Mike Adams

These days, feminists are having a hard time figuring out why the only people who take them seriously are other feminists. But I think I know the answer. I just read an article called "Animals, Women and Weapons: Sexual Boundaries in the Discourse of Sport Hunting." It has changed my life forever.

The lead author is Michigan State University Sociology Professor Linda Kalof. Kalof’s co-authors -- Sociology doctoral students Amy Fitzgerald and Lori Barakt –- may deserve even more of the blame for this exercise in feminist irrelevancy since they are not tenured and, hence, should have some cause for concern about public exhibitions of supreme stupidity.

These three feminists -- who were outraged by the release of a cheap porn video, which featured naked women being hunted down and shot with paintball guns -– were inspired to present this recent exhibition of feminist rage as form of legitimate scholarship.

After reminding us that contemporary feminist theory has long connected hunting with sex and women with animals, the authors claim to have found "clear evidence of the juxtaposition of hunting, sex, women, and animals in the photographs, narratives, and advertisements" from a random sampling of "Traditional Bow-hunter" magazines published over a twelve year period. They emphasize "random samplings" in order to remind us that feminist sociologists are real scientists, too.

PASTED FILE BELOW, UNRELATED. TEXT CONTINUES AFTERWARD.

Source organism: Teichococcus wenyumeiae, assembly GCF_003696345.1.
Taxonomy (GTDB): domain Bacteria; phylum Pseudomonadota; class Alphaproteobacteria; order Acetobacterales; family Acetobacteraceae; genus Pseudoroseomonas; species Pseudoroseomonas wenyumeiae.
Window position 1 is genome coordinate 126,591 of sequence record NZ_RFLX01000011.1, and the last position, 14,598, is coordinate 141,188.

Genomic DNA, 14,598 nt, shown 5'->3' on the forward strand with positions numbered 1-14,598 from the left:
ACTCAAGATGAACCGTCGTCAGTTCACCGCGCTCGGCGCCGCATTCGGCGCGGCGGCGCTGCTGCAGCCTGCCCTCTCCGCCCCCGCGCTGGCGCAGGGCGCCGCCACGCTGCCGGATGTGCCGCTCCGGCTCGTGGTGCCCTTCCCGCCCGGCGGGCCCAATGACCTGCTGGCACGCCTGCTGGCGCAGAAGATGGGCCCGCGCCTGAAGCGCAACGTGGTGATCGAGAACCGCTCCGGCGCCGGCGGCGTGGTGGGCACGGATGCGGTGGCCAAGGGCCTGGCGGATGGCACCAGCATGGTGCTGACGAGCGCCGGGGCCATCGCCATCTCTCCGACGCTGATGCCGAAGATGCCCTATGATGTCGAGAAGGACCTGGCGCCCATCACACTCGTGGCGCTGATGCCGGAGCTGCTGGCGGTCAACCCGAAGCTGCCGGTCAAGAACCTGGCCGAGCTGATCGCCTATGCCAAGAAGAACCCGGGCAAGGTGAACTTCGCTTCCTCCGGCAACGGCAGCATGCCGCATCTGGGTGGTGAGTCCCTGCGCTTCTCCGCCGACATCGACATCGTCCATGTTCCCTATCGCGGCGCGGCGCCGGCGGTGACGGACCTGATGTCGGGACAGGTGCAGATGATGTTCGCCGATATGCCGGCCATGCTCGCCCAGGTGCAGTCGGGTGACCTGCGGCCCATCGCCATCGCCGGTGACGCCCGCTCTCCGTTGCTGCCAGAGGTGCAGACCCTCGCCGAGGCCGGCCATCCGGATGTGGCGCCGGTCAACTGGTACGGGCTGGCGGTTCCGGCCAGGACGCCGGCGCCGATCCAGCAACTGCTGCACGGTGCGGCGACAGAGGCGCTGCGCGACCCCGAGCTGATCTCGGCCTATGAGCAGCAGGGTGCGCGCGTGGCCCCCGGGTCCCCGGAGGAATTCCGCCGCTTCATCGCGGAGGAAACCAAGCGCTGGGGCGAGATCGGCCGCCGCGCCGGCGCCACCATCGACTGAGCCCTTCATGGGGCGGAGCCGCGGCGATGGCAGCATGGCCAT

My favorite part of the paper is its rejection of traditional sociology’s moral relativism as the authors conclude that "moral outrage at the degradation of women might be targeted best at widely read newsstand periodicals that serve as popular culture precursors to videos that celebrate hunting naked women."

Lamenting the "paucity of information on sexuality in hunting periodicals," the three authors are forced to review a limited amount of literature on the relationship between hunting and the degradation of women, such as the feminist classic "The sexual politics of meat: A feminist-vegetarian critical theory."

The most important thing I learned from this paper (besides learning that Michigan State is the center of the intellectual universe) is that I really haven’t been hunting all these years because I enjoy eating venison and pork. Here’s what the author’s taught me:

Mike Adams

Mike Adams is a criminology professor at the University of North Carolina Wilmington and author of Letters to a Young Progressive: How To Avoid Wasting Your Life Protesting Things You Don't Understand.